“A Young voice for Seniors” by Ariela Koehler
November 23, Two years ago: Thanksgiving. My mom and
I celebrated the holiday as we had done for the last three years—by delivering turkey dinners to homebound senior citizens. After carrying the food to their kitchens, our brief visits with them were filled with laughter, hugs, and the sharing of family photo albums. In the midst of all the warmth and vitality, though, I couldn’t help noticing the signs of loneliness and isolation: the windows with dust suggesting they hadn’t been open in ages, the faded Christmas cards from 1995, and the tables with a single place setting. It was during these visits that I committed to find a way to better connect with the seniors in my community.
I discussed my desire with the mayor of Fremont in December two years ago. He agreed that a younger voice could prove to be beneficial and mentioned the Senior Citizen Commission for the City of Fremont (an advisory board to City Council that worked to directly address the needs of local seniors). I formally applied to the Commission and was unanimously appointed by City Council in February last year, becoming the youngest Commissioner in Fremont’s history.
Although I was initially met with skepticism from my fellow Senior Citizen Commissioners, I was committed to sharing my vision of the benefits of intergenerational interactions. For the next two months, my after-school hours were devoted to calling nursing homes, negotiating with movie theater managers, and recruiting teen volunteers. The resulting event was the Senior Movie Outing, which paired teenagers with wheelchair-bound seniors for a fun afternoon at the movies.
As a result of my hard work on the successful outing and the rave reviews from all who participated, my fellow Commissioners became more respectful of my contributions and open to my input. During the annual grant-reviewing period (when the Commission decides which non-profit organizations will receive City funding), I advocated to fund Lavender Seniors, an organization which supports gay and lesbian seniors. While it had not previously been funded by the City, I strongly believed it fell within the Commission’s charter of “serving the needs of all seniors.” After sharing my rationale for proposing to fund Lavender Seniors, I was proud that the Commissioners kept an open mind and the majority voted to grant the organization funding.
In the two years since my appointment, I have cherished the unique opportunities I have had to learn from people with different perspectives and backgrounds. My time on the Commission has taught me to be more confident when expressing my ideas, and to be more open to hearing others’ thoughts. I am proud to be a trusted voice for seniors in my community.
Ariela takes advantage of this optional essay to illustrate a unique perspective on her life. While her other two essays focused on her passion for science, this essay helps create a “thorough impression” of other aspects of Ariela’s life, namely her commitment to public service and experiences in local government leadership. This essay is reminiscent of Anastasia’s “Cuddle Buddies” (Chapter 8) in presenting an example of going above and beyond an assigned service task. In Ariela’s case, she is delivering turkey dinners to homebound senior citizens. Her compassion shines through when she notes, “... our brief visits with them were filled with laughter, hugs, and the sharing of family photo albums.” However, it is Ariela’s keen sense of observation that helps her to notice “signs of loneliness and isolation”: dusty windows, faded Christmas cards, single place settings. These evocative details show that she recognizes a community need—“a way to better connect with the seniors.” The contrast to the joy and laughter and the indications of loneliness make this first paragraph emotionally compelling and clearly demonstrate the issue that Ariela hopes to address.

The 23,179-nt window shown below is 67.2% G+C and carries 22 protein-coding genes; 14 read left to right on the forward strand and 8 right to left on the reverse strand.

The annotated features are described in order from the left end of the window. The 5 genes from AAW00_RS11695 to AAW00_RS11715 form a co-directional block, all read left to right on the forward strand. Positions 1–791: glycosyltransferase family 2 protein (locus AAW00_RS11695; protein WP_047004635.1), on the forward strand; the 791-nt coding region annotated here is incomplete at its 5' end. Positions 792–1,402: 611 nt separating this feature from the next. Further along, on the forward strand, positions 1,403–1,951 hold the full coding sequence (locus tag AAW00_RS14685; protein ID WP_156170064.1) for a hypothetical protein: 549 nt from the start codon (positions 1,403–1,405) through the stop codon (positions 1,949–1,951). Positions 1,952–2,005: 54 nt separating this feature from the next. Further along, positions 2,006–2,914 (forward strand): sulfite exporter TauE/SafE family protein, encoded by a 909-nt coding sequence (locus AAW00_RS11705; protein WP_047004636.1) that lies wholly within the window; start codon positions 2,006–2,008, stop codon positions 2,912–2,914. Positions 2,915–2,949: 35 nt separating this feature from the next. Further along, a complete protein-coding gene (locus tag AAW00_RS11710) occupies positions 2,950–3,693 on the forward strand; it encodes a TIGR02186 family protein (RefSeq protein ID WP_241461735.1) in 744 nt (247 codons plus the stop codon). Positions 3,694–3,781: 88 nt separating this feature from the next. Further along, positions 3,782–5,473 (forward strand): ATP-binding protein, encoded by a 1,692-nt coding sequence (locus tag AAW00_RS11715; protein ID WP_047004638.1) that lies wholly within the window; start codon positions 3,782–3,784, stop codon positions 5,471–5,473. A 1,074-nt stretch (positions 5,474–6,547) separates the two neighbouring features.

What makes Ariela’s story unique is that she is not content to rest with this observation. Instead, she takes her concern to someone who can help facilitate the change she envisions. By providing the dates in her essay, Ariela shows us the compressed time frame in which all of the actions and changes she created took place. This highlights her ability to act quickly and suggests that she will be a mover and a shaker in her college setting.
Ariela’s essay also stands out because she describes the challenges she encounters in the process of creating change. First, she faces skepticism from fellow Senior Citizen Commissioners. However, she overcomes this resistance by staying committed to a shared “vision of the benefits of intergenerational interactions.” Ariela’s ability to work on a team is all the more remarkable because the team isn’t comprised of her peers at school. Thus, her position on the Senior Citizen Commission shows us that she is diplomatic in her ability to work with others. Through her hard work, the Senior Movie Outing was created, a success that helped garner her more respect from her fellow commissioners.
Not only did Ariela help create more opportunities for intergenerational interaction, but her efforts also facilitated progressive social change by convincing the commissioners to fund Lavender Seniors.
As the end of Ariela’s essay makes clear, her two-year personal involvement on the commission is more than just an impressive title; it is a role that has helped her learn confidence and hone listening skills in representing her community.